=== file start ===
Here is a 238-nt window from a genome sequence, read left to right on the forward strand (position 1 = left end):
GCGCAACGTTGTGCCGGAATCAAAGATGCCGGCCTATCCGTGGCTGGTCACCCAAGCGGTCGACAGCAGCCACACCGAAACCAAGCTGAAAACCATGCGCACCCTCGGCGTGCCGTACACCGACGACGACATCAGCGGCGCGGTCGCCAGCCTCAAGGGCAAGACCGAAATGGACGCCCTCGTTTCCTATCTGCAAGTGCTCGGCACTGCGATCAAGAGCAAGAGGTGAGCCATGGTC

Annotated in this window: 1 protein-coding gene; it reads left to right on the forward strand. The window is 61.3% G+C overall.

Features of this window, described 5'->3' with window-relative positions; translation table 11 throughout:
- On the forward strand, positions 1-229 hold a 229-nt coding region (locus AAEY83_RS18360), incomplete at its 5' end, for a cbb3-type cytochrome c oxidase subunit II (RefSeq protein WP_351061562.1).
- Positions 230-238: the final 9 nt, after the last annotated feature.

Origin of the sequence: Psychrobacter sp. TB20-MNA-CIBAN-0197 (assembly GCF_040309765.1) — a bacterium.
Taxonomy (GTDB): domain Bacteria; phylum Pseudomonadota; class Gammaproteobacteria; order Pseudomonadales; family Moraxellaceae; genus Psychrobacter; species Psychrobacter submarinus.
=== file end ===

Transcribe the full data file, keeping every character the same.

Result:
Here is a 238-nt window from a genome sequence, read left to right on the forward strand (position 1 = left end):
GCGCAACGTTGTGCCGGAATCAAAGATGCCGGCCTATCCGTGGCTGGTCACCCAAGCGGTCGACAGCAGCCACACCGAAACCAAGCTGAAAACCATGCGCACCCTCGGCGTGCCGTACACCGACGACGACATCAGCGGCGCGGTCGCCAGCCTCAAGGGCAAGACCGAAATGGACGCCCTCGTTTCCTATCTGCAAGTGCTCGGCACTGCGATCAAGAGCAAGAGGTGAGCCATGGTC

Annotated in this window: 1 protein-coding gene; it reads left to right on the forward strand. The window is 61.3% G+C overall.

Features of this window, described 5'->3' with window-relative positions; translation table 11 throughout:
- On the forward strand, positions 1-229 hold a 229-nt coding region (locus AAEY83_RS18360), incomplete at its 5' end, for a cbb3-type cytochrome c oxidase subunit II (RefSeq protein WP_351061562.1).
- Positions 230-238: the final 9 nt, after the last annotated feature.

Origin of the sequence: Psychrobacter sp. TB20-MNA-CIBAN-0197 (assembly GCF_040309765.1) — a bacterium.
Taxonomy (GTDB): domain Bacteria; phylum Pseudomonadota; class Gammaproteobacteria; order Pseudomonadales; family Moraxellaceae; genus Psychrobacter; species Psychrobacter submarinus.